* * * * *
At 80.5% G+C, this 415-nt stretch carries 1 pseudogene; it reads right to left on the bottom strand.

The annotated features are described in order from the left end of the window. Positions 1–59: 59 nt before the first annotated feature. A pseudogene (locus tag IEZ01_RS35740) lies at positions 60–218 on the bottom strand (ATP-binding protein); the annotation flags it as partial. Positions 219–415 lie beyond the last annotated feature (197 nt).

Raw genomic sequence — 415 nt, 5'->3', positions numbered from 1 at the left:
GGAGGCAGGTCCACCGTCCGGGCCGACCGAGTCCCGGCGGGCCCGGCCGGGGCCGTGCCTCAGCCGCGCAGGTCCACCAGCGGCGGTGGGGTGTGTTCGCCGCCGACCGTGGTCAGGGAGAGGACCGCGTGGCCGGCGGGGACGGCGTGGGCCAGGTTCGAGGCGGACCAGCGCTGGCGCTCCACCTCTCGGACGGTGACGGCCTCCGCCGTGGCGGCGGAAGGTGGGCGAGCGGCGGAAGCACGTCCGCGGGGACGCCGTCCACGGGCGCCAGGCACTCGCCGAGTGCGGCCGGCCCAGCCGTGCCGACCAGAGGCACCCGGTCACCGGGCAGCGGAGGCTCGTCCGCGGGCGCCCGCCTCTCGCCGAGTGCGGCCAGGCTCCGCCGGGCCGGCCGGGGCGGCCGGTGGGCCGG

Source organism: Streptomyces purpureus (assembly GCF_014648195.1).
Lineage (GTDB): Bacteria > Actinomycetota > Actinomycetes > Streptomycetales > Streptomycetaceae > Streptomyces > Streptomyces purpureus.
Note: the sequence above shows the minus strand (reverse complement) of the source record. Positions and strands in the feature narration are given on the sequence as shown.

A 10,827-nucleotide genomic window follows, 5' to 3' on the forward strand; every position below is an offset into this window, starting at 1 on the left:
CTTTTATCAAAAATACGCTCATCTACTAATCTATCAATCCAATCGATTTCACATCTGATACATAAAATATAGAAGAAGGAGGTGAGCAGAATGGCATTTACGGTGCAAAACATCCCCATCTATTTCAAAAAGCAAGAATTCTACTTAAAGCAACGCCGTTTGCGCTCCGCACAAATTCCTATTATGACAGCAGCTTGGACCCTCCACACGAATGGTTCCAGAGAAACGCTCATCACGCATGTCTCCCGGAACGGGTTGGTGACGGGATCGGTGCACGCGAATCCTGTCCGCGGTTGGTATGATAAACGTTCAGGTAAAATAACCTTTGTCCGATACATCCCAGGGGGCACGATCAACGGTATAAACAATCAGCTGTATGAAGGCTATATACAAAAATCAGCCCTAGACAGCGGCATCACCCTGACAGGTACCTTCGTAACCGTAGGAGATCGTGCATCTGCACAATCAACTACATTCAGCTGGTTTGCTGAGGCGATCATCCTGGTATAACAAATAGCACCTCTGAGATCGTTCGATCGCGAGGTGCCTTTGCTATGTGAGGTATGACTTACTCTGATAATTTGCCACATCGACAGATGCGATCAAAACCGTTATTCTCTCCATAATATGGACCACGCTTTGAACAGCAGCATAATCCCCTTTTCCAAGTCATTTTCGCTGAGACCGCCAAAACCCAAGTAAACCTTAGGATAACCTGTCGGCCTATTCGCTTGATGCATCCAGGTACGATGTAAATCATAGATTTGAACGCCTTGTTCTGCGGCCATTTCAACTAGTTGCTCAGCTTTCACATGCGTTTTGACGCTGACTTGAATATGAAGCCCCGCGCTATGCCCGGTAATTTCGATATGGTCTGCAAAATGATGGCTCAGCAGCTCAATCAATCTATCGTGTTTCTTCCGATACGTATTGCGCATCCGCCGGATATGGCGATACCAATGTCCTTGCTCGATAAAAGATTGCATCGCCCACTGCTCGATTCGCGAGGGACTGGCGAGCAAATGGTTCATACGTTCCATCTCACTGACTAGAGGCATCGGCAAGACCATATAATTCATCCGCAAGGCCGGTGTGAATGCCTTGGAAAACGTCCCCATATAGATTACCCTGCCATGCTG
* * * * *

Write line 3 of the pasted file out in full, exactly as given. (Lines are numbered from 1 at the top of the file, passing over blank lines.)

Raw genomic sequence — 415 nt, 5'->3', positions numbered from 1 at the left: